Beyond the idyllic beaches and urban landscapes preserved in time, they will find a country where education, culture and health are not treated as business, but are fundamental rights, and where men and women enjoy equality at an institutional level.
The Secretary of State himself instructed the Marines Larry Morris, Jim Tracey and Mike East – who never imagined they would have to wait over half a century to return to Cuba with their flag – to stand. The three then handed the standard over to three young soldiers who raised it while the U.S. Army’s Brass Quintet played the country’s National Anthem.
There were about 200 people seated in the embassy patio. Each one having contributed, in one way or another, to concluding the first stage of the process announced by Presidents Raúl Castro and Barack Obama on December 17, 2014, to normalize relations.
The Cuban delegation was presided by Josefina Vidal, Ministry of Foreign Relations general director for the United States, who also led the island’s negotiating team during the rounds of talks which took place in Havana and Washington to arrive at a final agreement regarding the reestablishment of relations and the opening of embassies. Also present was Vidal’s U.S. counterpart, Assistant Secretary of State for Western Hemisphere Affairs Roberta Jacobson.Seated in the front row was Cardinal Jaime Ortega Alamino, who told Granma that he had been witness to a historic day, although, “We are just setting out on a promising path.” He likewise highlighted the “discrete but important” role played by Pope Francis in bringing the two countries closer together and the significance of his visit to Cuba this coming September.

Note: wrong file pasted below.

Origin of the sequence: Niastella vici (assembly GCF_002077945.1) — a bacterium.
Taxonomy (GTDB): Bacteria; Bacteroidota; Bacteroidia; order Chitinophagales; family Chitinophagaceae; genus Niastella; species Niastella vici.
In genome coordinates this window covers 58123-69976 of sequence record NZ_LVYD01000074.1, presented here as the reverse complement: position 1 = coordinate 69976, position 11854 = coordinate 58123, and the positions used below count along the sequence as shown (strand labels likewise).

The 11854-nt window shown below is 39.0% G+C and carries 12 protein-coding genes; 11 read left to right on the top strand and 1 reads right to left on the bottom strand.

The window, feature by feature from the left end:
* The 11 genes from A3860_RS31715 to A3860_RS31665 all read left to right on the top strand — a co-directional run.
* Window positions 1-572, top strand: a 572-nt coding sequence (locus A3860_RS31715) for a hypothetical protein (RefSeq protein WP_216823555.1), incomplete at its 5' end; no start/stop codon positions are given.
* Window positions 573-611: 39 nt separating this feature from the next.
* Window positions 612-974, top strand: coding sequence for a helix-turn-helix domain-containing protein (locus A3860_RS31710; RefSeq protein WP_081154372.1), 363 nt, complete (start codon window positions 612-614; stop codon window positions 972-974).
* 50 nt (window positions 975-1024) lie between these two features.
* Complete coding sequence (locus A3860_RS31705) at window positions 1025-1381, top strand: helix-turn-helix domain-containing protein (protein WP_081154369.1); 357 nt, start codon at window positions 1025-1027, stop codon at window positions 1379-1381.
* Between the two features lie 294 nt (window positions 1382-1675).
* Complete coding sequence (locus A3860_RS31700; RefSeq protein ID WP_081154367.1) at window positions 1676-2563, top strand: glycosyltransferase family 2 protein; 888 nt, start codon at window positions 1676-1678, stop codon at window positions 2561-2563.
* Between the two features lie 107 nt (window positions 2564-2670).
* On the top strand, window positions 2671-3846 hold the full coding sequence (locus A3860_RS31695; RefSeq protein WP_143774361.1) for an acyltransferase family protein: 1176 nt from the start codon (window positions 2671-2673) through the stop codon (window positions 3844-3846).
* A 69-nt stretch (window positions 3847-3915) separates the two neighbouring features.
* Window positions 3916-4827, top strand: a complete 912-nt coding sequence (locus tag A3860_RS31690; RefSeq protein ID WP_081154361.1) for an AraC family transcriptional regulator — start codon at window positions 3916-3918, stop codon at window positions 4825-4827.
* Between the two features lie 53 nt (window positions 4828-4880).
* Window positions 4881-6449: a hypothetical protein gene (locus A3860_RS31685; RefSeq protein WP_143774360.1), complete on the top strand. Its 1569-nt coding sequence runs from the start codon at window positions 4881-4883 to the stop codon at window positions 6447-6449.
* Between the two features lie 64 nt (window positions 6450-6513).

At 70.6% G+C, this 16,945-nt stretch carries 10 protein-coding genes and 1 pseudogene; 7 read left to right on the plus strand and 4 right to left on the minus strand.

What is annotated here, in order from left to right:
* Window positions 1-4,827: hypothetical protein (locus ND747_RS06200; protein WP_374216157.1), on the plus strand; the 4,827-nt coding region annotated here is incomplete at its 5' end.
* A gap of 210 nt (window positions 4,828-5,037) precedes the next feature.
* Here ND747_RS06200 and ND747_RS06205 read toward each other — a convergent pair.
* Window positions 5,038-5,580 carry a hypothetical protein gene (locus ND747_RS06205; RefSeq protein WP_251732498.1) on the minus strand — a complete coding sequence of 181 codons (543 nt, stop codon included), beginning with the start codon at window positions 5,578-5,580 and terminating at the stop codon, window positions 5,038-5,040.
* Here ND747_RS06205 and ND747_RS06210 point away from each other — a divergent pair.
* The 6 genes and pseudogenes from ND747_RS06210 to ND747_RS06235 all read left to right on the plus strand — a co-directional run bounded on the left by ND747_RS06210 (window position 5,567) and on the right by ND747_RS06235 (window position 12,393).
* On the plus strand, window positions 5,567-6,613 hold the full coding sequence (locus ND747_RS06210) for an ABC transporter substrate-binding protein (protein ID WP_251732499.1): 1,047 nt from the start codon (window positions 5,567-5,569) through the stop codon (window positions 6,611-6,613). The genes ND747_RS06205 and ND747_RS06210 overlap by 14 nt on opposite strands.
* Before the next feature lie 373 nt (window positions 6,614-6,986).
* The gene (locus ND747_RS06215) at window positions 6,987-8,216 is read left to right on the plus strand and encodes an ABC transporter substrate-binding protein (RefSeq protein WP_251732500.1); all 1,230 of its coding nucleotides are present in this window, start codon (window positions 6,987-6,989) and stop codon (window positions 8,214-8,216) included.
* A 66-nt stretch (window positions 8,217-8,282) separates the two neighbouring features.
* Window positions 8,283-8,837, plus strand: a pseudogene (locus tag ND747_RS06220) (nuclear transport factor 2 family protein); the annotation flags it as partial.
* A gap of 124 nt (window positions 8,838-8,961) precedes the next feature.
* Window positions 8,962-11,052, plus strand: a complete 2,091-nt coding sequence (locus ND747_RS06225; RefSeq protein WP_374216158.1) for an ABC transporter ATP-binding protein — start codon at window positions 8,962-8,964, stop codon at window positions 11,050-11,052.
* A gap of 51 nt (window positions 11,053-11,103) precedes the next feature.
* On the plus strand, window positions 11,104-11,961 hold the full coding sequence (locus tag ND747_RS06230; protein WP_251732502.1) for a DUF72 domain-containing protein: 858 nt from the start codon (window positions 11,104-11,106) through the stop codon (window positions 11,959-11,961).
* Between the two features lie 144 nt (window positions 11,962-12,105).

Kerry was accompanied by officials from the U.S. State Department related to Cuban policy, as well as legislators driving forward the campaign to end the blockade in Congress.
Commenting to this paper, Democratic Senator Patrick Leahy, president pro tempore of the Senate and longtime defender of rapprochement between the two countries, noted, “It’s a big step, but there still remains much to be done.”
His colleague, Republican Senator Jeff Flake, currently supporting a bill in Congress to eliminate travel restrictions to Cuba, stated that given the speed at which things are moving, his proposal could be passed in a matter of months, although it would then need to be approved by the House of Representatives.
Flake noted that the Republican position is changing, a sentiment shared by Carlos Gutiérrez, Cuban-American businessman, former executive director of the Kellogg company and previous Secretary of Commerce during the George W. Bush administration. It will take time – he added – but at the end of the day they will realize that its time to look to the future.
Democratic Senator for Minnesota Amy Klobuchar, who is also supporting another bill to lift trade restrictions, didn’t offer dates, but said that the proposal already has around two dozen supporters, with new ones joining every week.
“Now we have to focus on the U.S. Congress, one of the most dysfunctional institutions in the world, doing its job,” stated James Williams, president of the bipartisan coalition Engage-Cuba, lobbying for an end to the blockade.
Several members of the Cuban community in the U.S. who believe that the U.S. policy maintained for over 50 years has isolated them from their country were also present at the ceremony.
At the end of his morning speech, Kerry stated to the audience in Spanish: “We are certain that the time is now to reach out to one another, as two peoples who are no longer enemies or rivals, but neighbors.” This is the challenge now facing Cuba and the U.S. – without forgetting the past or the sacrifice of 11 million Cubans who have won the right to see the U.S. flag fly in a free homeland.